Test and investigation "bundles" would be recommended for pneumonia, diabetes, chest pain and heart failure as these were common causes of medical ward admissions, Ministry of Health (MOH) deputy director-general Datuk Dr. Jeyaindran Sinnadurai said.
The "bundle system" which has been introduced in Australia and New Zealand - based on recommendations in Clinical Practice Guidelines (CPG) - refers to actual cost and care provided for a medical condition across the entire care cycle.
Studies by the WHO show that 30% of global healthcare costs can be saved by being more judicious in ordering tests, prescribing medications, diagnosing correctly the first time, and cutting down on utilities.
Bundling system to reduce cost of healthcareThe introduction of bundles will address the recurring problem of doctors ordering too many tests too frequently, or over-relying on test results than their clinical acumen to treat patients. Sometimes, patients have already been treated before the test results return, meaning that the test results did not influence any clinical decision, Dr. Jeyaindran said.
Using existing evidence from other countries, he said that when care bundles are applied correctly, they can improve the quality, consistency and efficiency of healthcare.
"Bundles achieve better outcomes with lower costs. The Harvard Business Review recently talked about trimming tests and setting a single price for treating a patient’s particular medical condition, as the way forward in cost containment.
“This cost and treatment ‘bundling’ is what we’re doing,” he explained.
He also stressed that tests should only be used to confirm a diagnosis or provide an estimate of the degree of severity. The practice of medicine must be both evidence- and value-based to keep medical costs affordable, he added.
Fewer tests will not compromise patient safetyThe possibility that fewer tests would lead to misdiagnosis was brought up, and in response, Dr. Jeyaindran said that doctors could order additional investigations if really necessary.
He also drew comparisons between managed care organisations and hospitals, stating that bundling was done by medical professionals in hospitals, not by businesses such as insurance companies and employers, therefore keeping costs down would not compromise on patient safety.
“Bundles will only limit unnecessary or inappropriate investigations being ordered – not the doctor’s freedom to order additional tests.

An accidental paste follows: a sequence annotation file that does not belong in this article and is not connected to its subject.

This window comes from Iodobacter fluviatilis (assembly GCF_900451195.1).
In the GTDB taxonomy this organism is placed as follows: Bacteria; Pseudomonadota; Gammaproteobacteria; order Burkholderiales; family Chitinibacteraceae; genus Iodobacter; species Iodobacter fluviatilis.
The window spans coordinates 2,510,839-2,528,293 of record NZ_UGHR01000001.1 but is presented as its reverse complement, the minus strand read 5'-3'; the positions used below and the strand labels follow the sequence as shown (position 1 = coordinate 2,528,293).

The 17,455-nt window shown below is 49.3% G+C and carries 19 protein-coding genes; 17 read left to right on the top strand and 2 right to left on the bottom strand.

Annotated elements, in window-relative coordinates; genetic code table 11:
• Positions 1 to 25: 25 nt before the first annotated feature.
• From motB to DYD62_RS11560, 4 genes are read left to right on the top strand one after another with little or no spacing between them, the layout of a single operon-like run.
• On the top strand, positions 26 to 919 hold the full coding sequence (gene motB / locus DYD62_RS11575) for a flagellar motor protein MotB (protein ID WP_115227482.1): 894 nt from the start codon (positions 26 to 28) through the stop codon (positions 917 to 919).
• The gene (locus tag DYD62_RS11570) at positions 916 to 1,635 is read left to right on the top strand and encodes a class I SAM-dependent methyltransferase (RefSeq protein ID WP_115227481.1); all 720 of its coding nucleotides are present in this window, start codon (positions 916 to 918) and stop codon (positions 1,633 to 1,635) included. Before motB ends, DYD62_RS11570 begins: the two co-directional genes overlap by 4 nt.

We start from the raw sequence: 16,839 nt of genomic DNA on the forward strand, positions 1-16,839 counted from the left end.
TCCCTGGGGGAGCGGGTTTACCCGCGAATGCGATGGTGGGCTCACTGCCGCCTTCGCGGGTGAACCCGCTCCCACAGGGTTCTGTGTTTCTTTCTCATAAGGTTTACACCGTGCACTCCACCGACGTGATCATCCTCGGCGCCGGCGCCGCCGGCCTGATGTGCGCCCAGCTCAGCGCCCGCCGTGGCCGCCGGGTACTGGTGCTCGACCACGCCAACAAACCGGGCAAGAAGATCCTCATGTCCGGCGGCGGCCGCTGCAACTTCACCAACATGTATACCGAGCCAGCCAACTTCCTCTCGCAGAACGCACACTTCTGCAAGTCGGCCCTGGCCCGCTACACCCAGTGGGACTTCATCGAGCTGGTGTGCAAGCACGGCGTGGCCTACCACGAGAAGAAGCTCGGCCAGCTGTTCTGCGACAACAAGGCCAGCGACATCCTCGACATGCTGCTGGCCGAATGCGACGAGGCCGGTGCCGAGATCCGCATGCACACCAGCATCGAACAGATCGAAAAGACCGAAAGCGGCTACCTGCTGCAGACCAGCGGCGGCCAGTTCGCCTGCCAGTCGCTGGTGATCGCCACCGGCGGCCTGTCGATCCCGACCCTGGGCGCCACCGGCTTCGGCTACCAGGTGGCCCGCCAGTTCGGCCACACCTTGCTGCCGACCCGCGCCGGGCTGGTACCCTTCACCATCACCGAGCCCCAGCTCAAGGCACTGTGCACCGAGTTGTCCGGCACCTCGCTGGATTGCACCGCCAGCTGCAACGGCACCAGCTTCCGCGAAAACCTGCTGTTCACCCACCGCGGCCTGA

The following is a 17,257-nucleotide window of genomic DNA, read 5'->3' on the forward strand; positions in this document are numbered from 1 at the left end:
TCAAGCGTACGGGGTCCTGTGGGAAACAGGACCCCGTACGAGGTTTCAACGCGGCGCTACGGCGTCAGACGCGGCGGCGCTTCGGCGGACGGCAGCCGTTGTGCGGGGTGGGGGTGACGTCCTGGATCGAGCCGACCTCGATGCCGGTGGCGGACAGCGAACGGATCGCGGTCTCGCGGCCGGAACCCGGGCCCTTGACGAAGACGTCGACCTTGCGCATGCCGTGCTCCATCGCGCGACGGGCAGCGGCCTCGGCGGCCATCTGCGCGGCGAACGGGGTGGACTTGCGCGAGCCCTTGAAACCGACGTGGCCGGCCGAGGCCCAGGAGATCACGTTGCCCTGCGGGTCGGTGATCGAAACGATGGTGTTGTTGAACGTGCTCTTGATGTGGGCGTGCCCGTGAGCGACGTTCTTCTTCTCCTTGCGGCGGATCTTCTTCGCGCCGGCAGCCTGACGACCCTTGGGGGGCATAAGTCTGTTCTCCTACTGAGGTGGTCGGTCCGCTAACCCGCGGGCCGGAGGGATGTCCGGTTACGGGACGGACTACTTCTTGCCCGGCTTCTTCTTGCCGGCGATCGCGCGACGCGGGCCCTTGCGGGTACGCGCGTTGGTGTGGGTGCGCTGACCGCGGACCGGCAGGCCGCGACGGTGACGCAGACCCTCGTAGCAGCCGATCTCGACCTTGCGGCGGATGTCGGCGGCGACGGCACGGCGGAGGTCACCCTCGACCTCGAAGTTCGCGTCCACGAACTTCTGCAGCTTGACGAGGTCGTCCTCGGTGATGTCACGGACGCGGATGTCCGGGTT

“Doctors can still order tests outside of those listed in the bundle but these must be justified to a senior doctor who will then decide based on the patient’s condition.”
The move is expected to save the ministry between 10% to 15% annually.
The government has also called for private hospitals to implement the same move.
Private hospitals have implemented bundling system in some disciplinesCommenting on the MOH's call, Private Hospital Association Malaysia president Datuk Dr Jacob Thomas said that bundling was already implemented in certain disciplines such as cardiac surgery, bone marrow transplant and spinal surgery.
However, unlike in Australia and New Zealand, where bundles or diagnosis-related groups are set by both insurance companies and the government, bundles in Malaysia are more like treatment packages.
“In Australia, whether it’s Hospital A or B or a public hospital, prices are the same. But when a patient sees the doctor about a procedure here, the overall cost – barring complications, is made clear as part of the financial planning consultation. The sum varies between hospitals,” he explains.
He stressed that knowing the actual costs is crucial and should be accurately assessed first, regardless of whether a private or public hospital is implementing the bundling system.
Public and private hospitals have to account for different factors“From the time a patient is admitted to the point of discharge, everything including the room, medical supplies, nurses, doctors, and food charges, must be clearly identified so that we know the hospital’s exact cost. And, there must be different bundles that take into account the medical technology used in treatments.
“Charges for the use of a 0.5-Tesla MRI or 3-Tesla MRI, for example, can’t be in the same bundle. Nor can a laparoscopy be lumped with an open surgery where the patient is warded for one week," Thomas explained.
He also compared the public and private hospitals, emphasising that private hospitals have to factor in land price, building construction and taxes unlike public hospitals that are heavily subsidised. He added that Malaysia cannot "copy and paste" the bundling system in Australia and New Zealand, but instead should be tailored to the country's needs, with constant reviews by a specially set up panel.
"The MOH must engage with private hospitals to understand what are our costs and expenses," he added. MIMS
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